Group gets record deal nearly 20 years after it broke up

Thursday, June 26, 2008

For most local bands, getting signed by a record company is a dream. For Glastetter, it was almost a joke. The band has been inactive for nearly 20 years.

Formed in 1986, Glastetter was originally based out of Portageville, Mo. A diverse band that featured original and cover songs by popular rock, metal and "hair metal" bands of the time, (some of their favorites included AC/DC, Aerosmith and Guns 'n Roses) in 1987 they recorded and produced their first demo at the now famed Easley-McCain recording studio in Memphis, Tenn.

It was this demo — uploaded on a MySpace page — that caught the ear of Retrospect Records, which has released more than 300 albums the past two years. The offer sounded unbelievable at first to band member Steve Glastetter.

"My brother and I are always thinking about how to use MySpace to promote Lost Possum, so we kind of just put up the Glastetter page as a side project-type of thing," Glastetter said. "I figured as long as I'm already on here why not go ahead and make a page for this band that had a lot of interest in its time."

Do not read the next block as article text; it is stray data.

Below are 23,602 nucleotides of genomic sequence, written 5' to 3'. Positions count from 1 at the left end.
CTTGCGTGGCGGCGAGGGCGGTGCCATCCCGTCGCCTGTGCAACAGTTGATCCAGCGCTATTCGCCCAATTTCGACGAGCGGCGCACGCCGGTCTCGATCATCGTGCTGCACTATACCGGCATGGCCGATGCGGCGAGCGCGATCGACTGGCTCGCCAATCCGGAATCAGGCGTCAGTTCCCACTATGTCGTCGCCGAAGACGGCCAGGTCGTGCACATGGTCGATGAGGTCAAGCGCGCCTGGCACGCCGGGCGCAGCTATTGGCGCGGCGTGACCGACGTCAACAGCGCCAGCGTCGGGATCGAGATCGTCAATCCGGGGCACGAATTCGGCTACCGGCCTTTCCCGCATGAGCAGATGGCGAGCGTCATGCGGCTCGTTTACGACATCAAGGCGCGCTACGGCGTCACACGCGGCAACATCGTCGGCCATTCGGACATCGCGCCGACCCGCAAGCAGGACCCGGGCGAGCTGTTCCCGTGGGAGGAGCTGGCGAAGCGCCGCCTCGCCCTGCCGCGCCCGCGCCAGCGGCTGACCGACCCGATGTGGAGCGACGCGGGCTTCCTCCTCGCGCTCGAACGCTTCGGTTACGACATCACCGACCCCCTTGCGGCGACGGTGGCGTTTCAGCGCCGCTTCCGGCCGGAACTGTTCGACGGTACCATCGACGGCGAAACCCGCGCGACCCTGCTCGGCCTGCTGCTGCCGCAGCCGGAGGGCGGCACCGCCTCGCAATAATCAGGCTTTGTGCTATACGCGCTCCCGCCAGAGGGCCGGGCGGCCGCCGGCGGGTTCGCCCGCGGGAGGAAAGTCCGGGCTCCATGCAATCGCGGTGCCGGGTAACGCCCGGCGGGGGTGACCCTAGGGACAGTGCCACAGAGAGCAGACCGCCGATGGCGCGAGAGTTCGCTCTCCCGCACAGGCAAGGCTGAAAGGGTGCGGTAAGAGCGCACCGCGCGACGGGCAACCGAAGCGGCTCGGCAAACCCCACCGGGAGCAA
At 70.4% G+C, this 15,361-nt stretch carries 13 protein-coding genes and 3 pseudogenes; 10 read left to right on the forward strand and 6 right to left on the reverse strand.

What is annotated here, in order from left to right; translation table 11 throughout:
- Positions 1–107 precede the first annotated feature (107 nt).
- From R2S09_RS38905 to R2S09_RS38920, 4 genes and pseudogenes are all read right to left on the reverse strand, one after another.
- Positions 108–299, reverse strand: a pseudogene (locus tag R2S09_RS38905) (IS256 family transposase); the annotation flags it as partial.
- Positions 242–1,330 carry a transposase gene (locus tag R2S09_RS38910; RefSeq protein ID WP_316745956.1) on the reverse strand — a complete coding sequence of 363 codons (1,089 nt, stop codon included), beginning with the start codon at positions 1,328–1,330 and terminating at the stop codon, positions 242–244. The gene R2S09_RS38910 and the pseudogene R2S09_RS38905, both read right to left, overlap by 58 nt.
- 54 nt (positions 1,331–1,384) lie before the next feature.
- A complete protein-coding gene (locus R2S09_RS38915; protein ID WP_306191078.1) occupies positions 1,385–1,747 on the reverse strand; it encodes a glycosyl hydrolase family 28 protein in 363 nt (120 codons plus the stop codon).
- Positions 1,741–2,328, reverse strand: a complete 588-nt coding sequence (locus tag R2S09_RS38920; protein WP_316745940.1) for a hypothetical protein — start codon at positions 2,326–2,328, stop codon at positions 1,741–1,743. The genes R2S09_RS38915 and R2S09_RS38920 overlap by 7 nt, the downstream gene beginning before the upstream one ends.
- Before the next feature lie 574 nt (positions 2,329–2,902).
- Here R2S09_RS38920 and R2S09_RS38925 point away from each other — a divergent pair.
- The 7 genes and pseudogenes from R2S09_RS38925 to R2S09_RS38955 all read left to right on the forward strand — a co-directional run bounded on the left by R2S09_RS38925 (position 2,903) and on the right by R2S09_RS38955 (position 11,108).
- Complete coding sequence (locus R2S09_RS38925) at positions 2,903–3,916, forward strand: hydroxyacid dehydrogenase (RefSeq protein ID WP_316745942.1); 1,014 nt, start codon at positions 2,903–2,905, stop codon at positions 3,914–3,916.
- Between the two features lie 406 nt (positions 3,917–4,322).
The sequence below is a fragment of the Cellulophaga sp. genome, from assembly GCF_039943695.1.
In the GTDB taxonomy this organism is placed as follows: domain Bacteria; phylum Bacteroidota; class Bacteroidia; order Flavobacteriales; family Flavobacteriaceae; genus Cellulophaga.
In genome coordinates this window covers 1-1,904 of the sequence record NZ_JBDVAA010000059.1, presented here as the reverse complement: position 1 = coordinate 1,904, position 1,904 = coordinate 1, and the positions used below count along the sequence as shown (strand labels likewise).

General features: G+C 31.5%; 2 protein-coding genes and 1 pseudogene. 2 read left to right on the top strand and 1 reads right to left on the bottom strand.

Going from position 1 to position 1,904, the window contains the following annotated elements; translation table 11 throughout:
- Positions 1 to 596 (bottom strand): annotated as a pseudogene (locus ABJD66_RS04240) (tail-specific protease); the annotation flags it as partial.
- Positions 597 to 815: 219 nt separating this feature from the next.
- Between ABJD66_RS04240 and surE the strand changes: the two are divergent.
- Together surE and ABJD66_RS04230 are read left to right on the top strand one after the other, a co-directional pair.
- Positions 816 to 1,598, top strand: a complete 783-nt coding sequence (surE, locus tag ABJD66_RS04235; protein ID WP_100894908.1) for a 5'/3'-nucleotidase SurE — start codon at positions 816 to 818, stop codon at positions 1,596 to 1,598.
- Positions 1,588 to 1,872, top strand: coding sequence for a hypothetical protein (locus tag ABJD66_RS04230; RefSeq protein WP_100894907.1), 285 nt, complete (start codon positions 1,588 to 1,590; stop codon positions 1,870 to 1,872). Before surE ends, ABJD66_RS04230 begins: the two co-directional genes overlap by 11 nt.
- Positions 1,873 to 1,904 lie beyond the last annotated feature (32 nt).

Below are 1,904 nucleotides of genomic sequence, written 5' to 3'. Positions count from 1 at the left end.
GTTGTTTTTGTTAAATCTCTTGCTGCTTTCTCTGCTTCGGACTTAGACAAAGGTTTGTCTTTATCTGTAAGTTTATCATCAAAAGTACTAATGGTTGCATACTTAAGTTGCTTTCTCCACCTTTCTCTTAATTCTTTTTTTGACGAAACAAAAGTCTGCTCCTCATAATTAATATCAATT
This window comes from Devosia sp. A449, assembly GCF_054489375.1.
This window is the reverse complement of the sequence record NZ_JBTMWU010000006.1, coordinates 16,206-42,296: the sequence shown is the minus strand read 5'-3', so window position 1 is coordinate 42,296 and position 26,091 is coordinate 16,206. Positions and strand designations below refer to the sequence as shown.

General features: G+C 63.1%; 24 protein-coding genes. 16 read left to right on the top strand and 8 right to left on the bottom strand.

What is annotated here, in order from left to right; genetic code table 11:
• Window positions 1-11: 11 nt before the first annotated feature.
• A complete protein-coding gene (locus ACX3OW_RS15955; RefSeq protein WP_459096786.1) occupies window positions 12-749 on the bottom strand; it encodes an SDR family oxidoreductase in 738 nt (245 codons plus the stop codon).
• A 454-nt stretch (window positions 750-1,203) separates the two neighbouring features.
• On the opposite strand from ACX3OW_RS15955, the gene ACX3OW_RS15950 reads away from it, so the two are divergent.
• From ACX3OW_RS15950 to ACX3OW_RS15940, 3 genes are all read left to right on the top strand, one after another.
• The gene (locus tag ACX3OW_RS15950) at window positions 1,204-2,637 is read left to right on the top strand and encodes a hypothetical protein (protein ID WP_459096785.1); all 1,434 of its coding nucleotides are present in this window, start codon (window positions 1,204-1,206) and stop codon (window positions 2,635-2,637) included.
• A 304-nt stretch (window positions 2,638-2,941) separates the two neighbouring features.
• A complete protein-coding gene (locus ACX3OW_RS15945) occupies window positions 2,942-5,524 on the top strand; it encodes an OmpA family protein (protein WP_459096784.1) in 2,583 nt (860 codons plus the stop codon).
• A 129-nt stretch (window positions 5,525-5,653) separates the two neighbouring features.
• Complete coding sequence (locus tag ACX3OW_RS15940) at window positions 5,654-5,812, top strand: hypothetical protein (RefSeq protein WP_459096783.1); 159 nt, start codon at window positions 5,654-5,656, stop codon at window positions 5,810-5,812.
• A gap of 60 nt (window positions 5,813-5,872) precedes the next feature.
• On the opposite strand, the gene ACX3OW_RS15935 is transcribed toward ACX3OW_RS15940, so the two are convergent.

Lost Possum is a local band the Glastetter brothers are currently in.

The original Glastetter band — with Steve Glastetter on guitar, drummer Nathan Day, Malcolm Springer on bass guitar, vocalist Greg Johnson and guitarist Bob Glastetter — broke up in 1990, but they have reunited and plan on recording new music to go along with the re-released material. Retrospect Records also plans on slotting Glastetter at the Pryor Creek, Okla., Rocklahoma Festival — one of the biggest rock festivals of the summer — in 2009.

"The best thing about this is that we are together for the first time in 25 years," Steve Glastetter said. "We have been practicing, and I've gotta say it's been like riding a bike. We've got all the original members back and we're already ready to play some big shows. It's exciting to say the least."

Steve Glastetter said this experience should send an encouraging message to every local musician trying to make it in Southeast Missouri: There's always a chance, but don't give up on your music.

"You have to promote yourself and your band," he said. "We weren't even trying; it just happened. We got lucky. But we got lucky because we promoted ourselves with myspace and other outlets. You hear stories about bands that work their butts off for years and never go anywhere because no one knows about them."

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